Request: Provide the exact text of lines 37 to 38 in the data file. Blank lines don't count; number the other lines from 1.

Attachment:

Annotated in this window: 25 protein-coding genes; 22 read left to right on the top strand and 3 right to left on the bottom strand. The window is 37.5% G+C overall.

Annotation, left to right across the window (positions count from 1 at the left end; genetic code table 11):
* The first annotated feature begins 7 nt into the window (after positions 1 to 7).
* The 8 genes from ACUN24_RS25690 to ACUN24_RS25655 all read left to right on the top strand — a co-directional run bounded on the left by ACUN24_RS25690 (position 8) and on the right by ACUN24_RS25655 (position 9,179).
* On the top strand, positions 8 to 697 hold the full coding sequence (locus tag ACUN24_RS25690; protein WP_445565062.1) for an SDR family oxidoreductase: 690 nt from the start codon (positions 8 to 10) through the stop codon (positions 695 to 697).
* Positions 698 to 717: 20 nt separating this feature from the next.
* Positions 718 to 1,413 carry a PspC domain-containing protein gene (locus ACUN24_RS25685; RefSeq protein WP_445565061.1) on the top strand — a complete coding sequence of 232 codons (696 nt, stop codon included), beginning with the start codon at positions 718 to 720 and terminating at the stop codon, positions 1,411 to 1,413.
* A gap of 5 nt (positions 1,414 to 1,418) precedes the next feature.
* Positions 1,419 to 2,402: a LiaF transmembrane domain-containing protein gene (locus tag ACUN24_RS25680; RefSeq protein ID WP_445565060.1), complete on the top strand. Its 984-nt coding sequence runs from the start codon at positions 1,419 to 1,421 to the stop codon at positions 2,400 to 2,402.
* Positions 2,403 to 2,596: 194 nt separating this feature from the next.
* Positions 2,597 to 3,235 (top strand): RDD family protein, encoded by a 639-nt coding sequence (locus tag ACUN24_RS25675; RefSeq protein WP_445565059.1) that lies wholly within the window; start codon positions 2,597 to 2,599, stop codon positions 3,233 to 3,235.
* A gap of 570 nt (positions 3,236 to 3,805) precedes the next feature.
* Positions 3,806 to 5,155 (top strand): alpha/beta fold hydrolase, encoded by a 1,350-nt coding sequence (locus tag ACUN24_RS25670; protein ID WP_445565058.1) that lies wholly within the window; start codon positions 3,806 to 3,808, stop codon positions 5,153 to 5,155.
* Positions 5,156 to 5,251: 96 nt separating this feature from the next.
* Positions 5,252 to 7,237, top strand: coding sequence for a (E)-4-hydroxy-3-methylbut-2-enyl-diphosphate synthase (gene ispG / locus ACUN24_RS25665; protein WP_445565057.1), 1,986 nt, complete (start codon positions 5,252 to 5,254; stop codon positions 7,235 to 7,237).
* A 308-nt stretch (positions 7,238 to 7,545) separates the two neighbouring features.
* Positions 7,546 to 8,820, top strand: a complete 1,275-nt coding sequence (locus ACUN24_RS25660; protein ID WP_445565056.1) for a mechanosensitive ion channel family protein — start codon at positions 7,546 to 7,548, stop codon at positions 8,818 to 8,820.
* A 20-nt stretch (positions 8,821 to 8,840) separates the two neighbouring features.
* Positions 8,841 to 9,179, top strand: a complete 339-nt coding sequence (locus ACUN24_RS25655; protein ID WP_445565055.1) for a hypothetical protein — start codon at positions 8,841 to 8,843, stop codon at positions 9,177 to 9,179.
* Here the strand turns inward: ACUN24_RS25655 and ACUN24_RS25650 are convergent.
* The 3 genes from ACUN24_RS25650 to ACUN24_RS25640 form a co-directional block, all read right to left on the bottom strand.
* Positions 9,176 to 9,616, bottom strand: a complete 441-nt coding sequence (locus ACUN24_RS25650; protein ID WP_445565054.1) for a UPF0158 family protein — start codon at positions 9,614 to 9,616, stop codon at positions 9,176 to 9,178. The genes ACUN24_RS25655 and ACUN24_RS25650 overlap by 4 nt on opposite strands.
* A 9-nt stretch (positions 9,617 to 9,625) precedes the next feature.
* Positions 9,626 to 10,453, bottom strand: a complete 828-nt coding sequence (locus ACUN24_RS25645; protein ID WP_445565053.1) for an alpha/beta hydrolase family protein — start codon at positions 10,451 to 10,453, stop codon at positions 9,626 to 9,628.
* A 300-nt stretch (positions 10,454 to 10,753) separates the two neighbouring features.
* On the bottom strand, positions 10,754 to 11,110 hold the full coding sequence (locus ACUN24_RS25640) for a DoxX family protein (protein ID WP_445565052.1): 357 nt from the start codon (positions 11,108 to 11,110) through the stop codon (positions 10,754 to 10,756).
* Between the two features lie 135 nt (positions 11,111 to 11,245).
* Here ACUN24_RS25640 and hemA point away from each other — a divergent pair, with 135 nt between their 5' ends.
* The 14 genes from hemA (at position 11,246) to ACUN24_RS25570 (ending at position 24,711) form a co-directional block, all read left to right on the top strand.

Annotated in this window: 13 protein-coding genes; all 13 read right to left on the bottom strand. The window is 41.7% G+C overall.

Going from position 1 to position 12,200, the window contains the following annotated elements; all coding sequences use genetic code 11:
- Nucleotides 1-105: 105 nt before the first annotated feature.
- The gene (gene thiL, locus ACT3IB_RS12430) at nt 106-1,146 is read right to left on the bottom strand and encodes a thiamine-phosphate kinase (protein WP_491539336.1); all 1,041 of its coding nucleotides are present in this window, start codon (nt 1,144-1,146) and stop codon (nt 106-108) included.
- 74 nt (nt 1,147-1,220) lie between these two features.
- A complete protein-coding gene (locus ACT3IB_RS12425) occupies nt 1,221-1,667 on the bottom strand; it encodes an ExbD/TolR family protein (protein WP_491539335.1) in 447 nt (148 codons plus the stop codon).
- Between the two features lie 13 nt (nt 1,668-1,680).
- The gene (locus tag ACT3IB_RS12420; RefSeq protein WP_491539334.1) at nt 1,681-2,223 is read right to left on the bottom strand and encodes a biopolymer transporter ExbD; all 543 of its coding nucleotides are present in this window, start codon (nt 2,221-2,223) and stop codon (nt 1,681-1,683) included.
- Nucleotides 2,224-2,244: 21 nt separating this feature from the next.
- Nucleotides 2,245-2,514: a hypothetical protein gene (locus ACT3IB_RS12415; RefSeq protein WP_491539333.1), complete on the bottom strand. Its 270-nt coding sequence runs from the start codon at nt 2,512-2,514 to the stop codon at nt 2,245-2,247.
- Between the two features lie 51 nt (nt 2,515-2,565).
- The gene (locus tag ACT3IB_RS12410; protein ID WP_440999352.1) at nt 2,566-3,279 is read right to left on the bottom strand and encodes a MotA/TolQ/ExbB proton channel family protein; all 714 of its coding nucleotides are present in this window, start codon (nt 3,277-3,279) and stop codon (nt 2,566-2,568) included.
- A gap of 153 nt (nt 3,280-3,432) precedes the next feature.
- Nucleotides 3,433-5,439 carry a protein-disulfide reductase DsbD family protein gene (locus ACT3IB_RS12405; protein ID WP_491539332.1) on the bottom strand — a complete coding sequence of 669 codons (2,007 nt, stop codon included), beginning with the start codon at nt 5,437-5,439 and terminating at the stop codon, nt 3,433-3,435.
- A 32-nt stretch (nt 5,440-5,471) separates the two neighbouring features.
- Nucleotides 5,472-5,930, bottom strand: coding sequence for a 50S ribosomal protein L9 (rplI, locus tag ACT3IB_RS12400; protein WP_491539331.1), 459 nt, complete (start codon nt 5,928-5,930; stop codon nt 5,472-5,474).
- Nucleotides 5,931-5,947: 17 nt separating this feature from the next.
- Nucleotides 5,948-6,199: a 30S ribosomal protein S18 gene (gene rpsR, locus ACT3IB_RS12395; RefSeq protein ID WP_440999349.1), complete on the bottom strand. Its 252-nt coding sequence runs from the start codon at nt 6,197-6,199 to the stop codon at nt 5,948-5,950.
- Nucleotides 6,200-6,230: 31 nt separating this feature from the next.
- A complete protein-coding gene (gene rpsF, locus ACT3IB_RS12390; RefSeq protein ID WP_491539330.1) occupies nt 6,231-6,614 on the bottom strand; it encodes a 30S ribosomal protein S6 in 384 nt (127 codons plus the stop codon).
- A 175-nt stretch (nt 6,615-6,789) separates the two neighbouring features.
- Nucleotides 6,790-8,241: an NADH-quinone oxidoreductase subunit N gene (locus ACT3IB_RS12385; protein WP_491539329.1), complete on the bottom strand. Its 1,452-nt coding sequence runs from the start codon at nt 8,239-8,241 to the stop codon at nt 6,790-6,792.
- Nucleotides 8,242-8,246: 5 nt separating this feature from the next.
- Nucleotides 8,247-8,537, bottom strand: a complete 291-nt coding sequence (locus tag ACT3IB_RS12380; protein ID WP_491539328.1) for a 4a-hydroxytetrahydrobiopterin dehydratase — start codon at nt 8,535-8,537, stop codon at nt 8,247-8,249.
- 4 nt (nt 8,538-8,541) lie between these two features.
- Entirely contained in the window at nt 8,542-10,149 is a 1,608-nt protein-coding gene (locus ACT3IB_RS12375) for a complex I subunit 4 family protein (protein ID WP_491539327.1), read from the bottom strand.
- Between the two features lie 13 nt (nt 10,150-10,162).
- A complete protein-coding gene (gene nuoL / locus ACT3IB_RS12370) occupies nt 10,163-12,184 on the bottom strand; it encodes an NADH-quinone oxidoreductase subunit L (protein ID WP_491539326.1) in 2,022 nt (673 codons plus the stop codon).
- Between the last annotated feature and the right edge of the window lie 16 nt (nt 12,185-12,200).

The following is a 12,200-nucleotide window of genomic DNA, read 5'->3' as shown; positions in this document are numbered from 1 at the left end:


- The gene (locus tag ACT3IB_RS12420; RefSeq protein WP_491539334.1) at nt 1,681-2,223 is read right to left on the bottom strand and encodes a biopolymer transporter ExbD; all 543 of its coding nucleotides are present in this window, start codon (nt 2,221-2,223) and stop codon (nt 1,681-1,683) included.
- Nucleotides 2,224-2,244: 21 nt separating this feature from the next.